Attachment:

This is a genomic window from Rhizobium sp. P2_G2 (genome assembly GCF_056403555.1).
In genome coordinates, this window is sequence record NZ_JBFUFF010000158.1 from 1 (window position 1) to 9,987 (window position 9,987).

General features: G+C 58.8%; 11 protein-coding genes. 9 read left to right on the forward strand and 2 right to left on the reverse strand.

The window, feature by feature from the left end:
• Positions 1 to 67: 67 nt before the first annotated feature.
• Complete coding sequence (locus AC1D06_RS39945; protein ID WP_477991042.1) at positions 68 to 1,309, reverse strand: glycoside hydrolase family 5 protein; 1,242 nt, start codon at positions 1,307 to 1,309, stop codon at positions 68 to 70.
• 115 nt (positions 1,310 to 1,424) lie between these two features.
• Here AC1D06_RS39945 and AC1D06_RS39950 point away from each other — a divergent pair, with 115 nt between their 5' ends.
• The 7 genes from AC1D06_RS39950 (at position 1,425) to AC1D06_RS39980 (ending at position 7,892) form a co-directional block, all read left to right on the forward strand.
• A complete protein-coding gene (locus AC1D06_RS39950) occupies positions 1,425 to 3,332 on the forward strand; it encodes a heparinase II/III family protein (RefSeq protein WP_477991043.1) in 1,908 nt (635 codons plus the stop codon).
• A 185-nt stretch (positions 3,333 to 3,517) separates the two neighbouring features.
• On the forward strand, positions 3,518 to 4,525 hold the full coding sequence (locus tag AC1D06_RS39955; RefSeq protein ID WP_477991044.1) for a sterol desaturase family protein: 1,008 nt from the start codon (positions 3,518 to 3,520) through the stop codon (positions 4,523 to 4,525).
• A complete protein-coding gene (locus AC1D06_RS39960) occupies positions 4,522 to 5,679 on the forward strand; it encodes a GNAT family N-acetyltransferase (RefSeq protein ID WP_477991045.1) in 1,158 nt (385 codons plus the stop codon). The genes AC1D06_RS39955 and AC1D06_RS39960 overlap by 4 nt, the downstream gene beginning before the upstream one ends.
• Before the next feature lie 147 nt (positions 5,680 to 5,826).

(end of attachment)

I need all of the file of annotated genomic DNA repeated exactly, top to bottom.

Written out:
This is a genomic window from Rhizobium sp. P2_G2 (genome assembly GCF_056403555.1).
In genome coordinates, this window is sequence record NZ_JBFUFF010000158.1 from 1 (window position 1) to 9,987 (window position 9,987).

General features: G+C 58.8%; 11 protein-coding genes. 9 read left to right on the forward strand and 2 right to left on the reverse strand.

The window, feature by feature from the left end:
• Positions 1 to 67: 67 nt before the first annotated feature.
• Complete coding sequence (locus AC1D06_RS39945; protein ID WP_477991042.1) at positions 68 to 1,309, reverse strand: glycoside hydrolase family 5 protein; 1,242 nt, start codon at positions 1,307 to 1,309, stop codon at positions 68 to 70.
• 115 nt (positions 1,310 to 1,424) lie between these two features.
• Here AC1D06_RS39945 and AC1D06_RS39950 point away from each other — a divergent pair, with 115 nt between their 5' ends.
• The 7 genes from AC1D06_RS39950 (at position 1,425) to AC1D06_RS39980 (ending at position 7,892) form a co-directional block, all read left to right on the forward strand.
• A complete protein-coding gene (locus AC1D06_RS39950) occupies positions 1,425 to 3,332 on the forward strand; it encodes a heparinase II/III family protein (RefSeq protein WP_477991043.1) in 1,908 nt (635 codons plus the stop codon).
• A 185-nt stretch (positions 3,333 to 3,517) separates the two neighbouring features.
• On the forward strand, positions 3,518 to 4,525 hold the full coding sequence (locus tag AC1D06_RS39955; RefSeq protein ID WP_477991044.1) for a sterol desaturase family protein: 1,008 nt from the start codon (positions 3,518 to 3,520) through the stop codon (positions 4,523 to 4,525).
• A complete protein-coding gene (locus AC1D06_RS39960) occupies positions 4,522 to 5,679 on the forward strand; it encodes a GNAT family N-acetyltransferase (RefSeq protein ID WP_477991045.1) in 1,158 nt (385 codons plus the stop codon). The genes AC1D06_RS39955 and AC1D06_RS39960 overlap by 4 nt, the downstream gene beginning before the upstream one ends.
• Before the next feature lie 147 nt (positions 5,680 to 5,826).